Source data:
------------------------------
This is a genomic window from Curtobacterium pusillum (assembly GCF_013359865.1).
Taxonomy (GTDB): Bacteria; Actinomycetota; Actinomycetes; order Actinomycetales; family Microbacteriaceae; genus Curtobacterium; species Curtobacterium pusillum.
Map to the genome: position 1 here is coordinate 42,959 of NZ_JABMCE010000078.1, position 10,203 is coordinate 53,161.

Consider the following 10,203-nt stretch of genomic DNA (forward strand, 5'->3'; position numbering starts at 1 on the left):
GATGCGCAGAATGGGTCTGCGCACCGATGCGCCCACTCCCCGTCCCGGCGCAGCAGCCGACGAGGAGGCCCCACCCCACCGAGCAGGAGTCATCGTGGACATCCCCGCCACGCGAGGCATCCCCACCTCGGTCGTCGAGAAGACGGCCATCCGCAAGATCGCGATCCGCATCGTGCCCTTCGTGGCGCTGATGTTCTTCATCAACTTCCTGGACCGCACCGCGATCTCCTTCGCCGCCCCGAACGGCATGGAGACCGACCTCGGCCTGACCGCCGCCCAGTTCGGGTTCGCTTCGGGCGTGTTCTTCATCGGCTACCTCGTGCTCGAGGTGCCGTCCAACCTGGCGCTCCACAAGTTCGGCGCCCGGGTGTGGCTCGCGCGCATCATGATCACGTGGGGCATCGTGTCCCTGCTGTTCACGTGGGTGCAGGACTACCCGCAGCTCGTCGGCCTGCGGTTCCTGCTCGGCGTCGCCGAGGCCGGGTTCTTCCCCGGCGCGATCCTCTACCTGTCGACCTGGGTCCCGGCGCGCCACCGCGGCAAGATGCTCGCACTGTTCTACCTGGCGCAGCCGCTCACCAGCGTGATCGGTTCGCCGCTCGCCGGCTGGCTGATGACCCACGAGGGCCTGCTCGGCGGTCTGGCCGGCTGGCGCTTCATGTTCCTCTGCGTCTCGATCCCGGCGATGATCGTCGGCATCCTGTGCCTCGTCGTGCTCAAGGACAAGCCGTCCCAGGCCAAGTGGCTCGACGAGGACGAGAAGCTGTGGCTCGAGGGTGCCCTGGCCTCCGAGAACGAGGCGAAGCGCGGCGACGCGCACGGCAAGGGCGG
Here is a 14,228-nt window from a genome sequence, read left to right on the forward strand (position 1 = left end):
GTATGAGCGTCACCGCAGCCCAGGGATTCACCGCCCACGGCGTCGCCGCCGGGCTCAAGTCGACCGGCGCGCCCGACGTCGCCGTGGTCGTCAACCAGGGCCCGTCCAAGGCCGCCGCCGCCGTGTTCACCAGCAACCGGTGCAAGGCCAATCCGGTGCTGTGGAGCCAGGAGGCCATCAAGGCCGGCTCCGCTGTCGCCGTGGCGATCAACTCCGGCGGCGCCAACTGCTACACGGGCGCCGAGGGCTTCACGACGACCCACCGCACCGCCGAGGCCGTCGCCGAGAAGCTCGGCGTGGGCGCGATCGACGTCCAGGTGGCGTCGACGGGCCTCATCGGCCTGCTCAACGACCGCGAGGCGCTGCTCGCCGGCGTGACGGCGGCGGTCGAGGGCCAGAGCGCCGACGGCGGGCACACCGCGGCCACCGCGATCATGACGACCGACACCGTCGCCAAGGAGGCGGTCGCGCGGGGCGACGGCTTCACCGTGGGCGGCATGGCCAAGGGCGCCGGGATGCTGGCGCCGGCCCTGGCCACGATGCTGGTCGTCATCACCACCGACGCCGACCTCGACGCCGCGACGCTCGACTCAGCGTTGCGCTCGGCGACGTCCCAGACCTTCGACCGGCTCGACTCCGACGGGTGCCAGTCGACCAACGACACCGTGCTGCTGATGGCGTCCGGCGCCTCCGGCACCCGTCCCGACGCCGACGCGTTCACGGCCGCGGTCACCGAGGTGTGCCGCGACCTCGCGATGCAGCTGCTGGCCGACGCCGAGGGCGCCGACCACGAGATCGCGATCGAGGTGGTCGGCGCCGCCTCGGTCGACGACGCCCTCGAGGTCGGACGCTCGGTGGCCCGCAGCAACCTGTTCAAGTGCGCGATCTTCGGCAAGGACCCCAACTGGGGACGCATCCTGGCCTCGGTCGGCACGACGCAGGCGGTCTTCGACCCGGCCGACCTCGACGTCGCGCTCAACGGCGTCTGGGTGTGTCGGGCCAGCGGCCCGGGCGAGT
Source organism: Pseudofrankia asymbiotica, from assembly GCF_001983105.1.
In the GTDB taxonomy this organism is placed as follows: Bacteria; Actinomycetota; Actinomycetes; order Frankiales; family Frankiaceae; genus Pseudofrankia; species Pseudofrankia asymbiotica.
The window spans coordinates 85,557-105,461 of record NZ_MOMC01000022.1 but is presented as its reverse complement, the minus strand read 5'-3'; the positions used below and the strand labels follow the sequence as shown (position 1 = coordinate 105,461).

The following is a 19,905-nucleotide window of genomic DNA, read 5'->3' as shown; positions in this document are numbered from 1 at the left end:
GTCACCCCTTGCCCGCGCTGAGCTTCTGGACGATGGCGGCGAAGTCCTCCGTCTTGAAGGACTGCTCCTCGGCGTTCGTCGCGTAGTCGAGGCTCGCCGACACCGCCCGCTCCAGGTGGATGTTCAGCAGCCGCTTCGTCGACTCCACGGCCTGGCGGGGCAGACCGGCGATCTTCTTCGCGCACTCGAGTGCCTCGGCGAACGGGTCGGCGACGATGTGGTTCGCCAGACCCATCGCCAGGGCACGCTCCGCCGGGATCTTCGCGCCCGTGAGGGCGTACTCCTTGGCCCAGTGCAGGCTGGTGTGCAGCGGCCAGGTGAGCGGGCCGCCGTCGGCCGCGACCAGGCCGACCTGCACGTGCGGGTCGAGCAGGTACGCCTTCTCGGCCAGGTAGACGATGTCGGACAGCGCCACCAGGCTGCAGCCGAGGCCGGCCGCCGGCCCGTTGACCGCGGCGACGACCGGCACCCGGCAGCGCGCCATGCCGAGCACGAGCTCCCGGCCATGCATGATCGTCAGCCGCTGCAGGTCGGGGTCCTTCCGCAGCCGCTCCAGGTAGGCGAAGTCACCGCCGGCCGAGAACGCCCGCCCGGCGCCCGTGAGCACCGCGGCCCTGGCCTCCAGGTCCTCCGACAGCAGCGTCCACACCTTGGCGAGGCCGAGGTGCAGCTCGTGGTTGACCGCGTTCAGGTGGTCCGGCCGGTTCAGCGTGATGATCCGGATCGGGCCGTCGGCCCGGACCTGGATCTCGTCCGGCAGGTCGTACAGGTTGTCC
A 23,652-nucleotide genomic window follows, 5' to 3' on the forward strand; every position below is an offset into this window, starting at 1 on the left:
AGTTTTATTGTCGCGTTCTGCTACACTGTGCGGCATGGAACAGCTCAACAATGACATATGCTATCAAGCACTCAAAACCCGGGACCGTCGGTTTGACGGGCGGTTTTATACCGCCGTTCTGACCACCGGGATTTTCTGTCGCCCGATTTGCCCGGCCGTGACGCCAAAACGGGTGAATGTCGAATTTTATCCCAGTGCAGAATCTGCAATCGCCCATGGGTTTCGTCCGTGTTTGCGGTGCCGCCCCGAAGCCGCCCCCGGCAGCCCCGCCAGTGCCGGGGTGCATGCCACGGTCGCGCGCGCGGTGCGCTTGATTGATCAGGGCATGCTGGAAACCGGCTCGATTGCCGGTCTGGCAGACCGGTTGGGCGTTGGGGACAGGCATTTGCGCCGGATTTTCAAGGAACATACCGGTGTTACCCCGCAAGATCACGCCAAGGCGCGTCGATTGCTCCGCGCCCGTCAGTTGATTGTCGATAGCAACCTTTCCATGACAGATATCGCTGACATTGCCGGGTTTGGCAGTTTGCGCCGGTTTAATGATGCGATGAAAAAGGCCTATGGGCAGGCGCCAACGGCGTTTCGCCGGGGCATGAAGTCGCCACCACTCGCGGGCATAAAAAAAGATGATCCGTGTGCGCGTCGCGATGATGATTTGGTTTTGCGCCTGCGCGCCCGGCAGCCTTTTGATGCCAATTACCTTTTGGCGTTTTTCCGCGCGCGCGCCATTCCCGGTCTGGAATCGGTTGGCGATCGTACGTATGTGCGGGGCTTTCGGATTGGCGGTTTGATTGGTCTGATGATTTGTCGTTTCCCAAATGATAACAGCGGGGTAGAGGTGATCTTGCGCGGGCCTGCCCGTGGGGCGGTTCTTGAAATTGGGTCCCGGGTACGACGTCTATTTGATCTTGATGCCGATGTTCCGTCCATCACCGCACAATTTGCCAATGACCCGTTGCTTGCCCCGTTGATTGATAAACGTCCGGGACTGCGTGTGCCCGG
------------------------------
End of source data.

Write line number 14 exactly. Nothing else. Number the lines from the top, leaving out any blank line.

AGTTTTATTGTCGCGTTCTGCTACACTGTGCGGCATGGAACAGCTCAACAATGACATATGCTATCAAGCACTCAAAACCCGGGACCGTCGGTTTGACGGGCGGTTTTATACCGCCGTTCTGACCACCGGGATTTTCTGTCGCCCGATTTGCCCGGCCGTGACGCCAAAACGGGTGAATGTCGAATTTTATCCCAGTGCAGAATCTGCAATCGCCCATGGGTTTCGTCCGTGTTTGCGGTGCCGCCCCGAAGCCGCCCCCGGCAGCCCCGCCAGTGCCGGGGTGCATGCCACGGTCGCGCGCGCGGTGCGCTTGATTGATCAGGGCATGCTGGAAACCGGCTCGATTGCCGGTCTGGCAGACCGGTTGGGCGTTGGGGACAGGCATTTGCGCCGGATTTTCAAGGAACATACCGGTGTTACCCCGCAAGATCACGCCAAGGCGCGTCGATTGCTCCGCGCCCGTCAGTTGATTGTCGATAGCAACCTTTCCATGACAGATATCGCTGACATTGCCGGGTTTGGCAGTTTGCGCCGGTTTAATGATGCGATGAAAAAGGCCTATGGGCAGGCGCCAACGGCGTTTCGCCGGGGCATGAAGTCGCCACCACTCGCGGGCATAAAAAAAGATGATCCGTGTGCGCGTCGCGATGATGATTTGGTTTTGCGCCTGCGCGCCCGGCAGCCTTTTGATGCCAATTACCTTTTGGCGTTTTTCCGCGCGCGCGCCATTCCCGGTCTGGAATCGGTTGGCGATCGTACGTATGTGCGGGGCTTTCGGATTGGCGGTTTGATTGGTCTGATGATTTGTCGTTTCCCAAATGATAACAGCGGGGTAGAGGTGATCTTGCGCGGGCCTGCCCGTGGGGCGGTTCTTGAAATTGGGTCCCGGGTACGACGTCTATTTGATCTTGATGCCGATGTTCCGTCCATCACCGCACAATTTGCCAATGACCCGTTGCTTGCCCCGTTGATTGATAAACGTCCGGGACTGCGTGTGCCCGG